Some of Americans’ Best Friends Are...

By Bethamie Horowitz

Published March 19, 2004, issue of March 19, 2004.
  • Print
  • Share Share

With the release of Mel Gibson’s “The Passion of the Christ” and surging hostility toward Jews overseas, many American Jews are feeling rumblings of dread about the possibility of a wave of antisemitism arriving on these shores.

In light of these anxieties, it’s worth looking at how Americans really feel about their Jewish fellow citizens. Fortunately, there is a treasure trove of reliable information to be found in a number of recent studies of the American population. And their results should offer a certain relief: The Jewish community is woven tightly — and more securely than ever — into the fabric of American society.

More than half of Americans (58%) reported personally knowing a Jewish person, according to the General Social Survey 2000. Meanwhile, the National Survey of Religion and Ethnicity 2000 found that more than two-fifths (43%) of Americans said that at least some of their closest friends are Jewish. This result is surprisingly high considering that Jews make up only a little more than 2% of the American population.

Social connections to Jews are particularly extensive among certain segments of the American public. Four-fifths of Americans with graduate degrees reported close friendships with Jews, compared to less than one-third of those who had not completed high school. People living in metropolitan areas are more likely to have Jewish friends than those living in rural areas. People working as professionals, managers, executives, or in finance or technical fields (i.e. “knowledge workers”) are also more likely than other Americans to have such friendships. And a higher proportion of whites than blacks or Hispanics reported these connections.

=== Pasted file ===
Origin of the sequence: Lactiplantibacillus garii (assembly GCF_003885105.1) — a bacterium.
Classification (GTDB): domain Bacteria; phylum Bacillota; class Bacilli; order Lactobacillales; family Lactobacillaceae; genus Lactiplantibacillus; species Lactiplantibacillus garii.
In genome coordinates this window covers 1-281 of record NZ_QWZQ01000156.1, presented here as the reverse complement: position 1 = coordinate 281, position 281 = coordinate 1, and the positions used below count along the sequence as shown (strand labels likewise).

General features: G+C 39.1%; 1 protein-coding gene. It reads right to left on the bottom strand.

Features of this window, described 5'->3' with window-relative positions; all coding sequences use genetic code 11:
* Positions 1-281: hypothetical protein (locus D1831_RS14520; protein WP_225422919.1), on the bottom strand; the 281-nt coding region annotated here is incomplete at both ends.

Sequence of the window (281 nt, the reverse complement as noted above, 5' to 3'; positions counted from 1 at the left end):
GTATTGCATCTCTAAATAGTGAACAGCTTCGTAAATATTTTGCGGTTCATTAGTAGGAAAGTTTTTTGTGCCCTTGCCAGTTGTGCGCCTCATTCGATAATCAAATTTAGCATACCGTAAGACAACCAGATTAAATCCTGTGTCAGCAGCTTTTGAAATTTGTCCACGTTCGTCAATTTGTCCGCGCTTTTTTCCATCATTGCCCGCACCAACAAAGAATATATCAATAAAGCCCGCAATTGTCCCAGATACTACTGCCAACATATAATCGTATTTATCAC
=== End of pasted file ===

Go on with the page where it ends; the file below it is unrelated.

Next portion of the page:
Along with a growing breadth of social ties between Jews and other Americans, having a Jewish relative has also become more common. Approximately one-tenth of Americans report having Jewish relatives, according to the GSS (9%) and NSRE (11.5%). One’s Jewish family members or ancestry may even be a source of pride for a person in the public eye. (Think of Madeleine Albright, Tom Stoppard, Wesley Clark, Howard Dean and John Kerry.)

The positive connections between Jews and non-Jewish Americans is particularly striking given the situation that prevailed only a hundred years ago. At the beginning of the 20th century, Jews were seen as a distinct and separate race, and were not particularly welcome in high society. In 1905 the news of a marriage between a young Jewish immigrant woman and the scion of a prominent New York WASP family was so out of the ordinary that it made the front page of The New York Times.

While the Jewish community usually perceives rising rates of intermarriage as problematic, they are also an indication of the degree to which Jews have succeeded at integrating into American society. Only 13% of Americans say they would object to a close relative marrying a Jewish person, according to the GSS.